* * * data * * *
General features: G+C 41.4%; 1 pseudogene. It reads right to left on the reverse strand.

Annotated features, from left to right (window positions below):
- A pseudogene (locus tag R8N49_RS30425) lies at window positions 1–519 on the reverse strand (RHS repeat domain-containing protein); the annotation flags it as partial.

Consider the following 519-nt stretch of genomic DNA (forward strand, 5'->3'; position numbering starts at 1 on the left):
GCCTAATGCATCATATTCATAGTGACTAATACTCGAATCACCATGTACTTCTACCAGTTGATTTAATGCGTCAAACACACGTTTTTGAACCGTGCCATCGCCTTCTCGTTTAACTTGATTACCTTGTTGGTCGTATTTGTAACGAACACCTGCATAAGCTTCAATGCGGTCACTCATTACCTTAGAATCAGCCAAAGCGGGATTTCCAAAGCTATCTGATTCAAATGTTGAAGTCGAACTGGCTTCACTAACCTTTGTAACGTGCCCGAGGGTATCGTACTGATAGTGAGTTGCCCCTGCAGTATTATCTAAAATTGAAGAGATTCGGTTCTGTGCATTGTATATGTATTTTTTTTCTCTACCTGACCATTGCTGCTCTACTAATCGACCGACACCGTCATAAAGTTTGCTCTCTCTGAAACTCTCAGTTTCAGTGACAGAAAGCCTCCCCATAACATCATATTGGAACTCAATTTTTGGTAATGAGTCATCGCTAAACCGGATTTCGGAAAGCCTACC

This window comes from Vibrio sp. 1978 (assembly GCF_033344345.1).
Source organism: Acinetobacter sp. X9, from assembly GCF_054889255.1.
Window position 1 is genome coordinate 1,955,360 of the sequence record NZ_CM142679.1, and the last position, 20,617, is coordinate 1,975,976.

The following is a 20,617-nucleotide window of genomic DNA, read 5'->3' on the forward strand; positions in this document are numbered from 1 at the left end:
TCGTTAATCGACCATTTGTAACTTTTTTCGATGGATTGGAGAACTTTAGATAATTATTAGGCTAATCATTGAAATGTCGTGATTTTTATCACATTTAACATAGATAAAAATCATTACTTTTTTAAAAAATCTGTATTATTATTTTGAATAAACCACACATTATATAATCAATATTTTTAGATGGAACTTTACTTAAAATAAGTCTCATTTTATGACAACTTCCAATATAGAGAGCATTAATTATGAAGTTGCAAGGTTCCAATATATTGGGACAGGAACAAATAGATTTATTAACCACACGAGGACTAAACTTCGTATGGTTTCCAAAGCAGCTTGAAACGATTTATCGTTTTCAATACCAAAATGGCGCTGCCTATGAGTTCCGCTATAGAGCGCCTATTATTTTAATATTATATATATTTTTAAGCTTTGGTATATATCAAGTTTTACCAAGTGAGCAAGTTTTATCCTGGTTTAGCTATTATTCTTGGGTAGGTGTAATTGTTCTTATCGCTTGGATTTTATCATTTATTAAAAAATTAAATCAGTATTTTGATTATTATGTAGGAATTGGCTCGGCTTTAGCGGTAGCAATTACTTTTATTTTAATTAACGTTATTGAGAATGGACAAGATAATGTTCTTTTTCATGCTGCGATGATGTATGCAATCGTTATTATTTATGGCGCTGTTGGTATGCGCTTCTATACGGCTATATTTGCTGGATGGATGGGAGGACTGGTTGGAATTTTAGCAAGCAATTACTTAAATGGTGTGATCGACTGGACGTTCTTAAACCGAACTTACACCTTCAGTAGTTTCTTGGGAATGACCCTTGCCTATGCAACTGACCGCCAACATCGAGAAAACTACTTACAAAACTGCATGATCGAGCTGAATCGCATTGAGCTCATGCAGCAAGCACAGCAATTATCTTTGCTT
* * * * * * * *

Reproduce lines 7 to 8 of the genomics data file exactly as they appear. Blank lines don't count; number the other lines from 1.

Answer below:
Source organism: Acinetobacter sp. X9, from assembly GCF_054889255.1.
Window position 1 is genome coordinate 1,955,360 of the sequence record NZ_CM142679.1, and the last position, 20,617, is coordinate 1,975,976.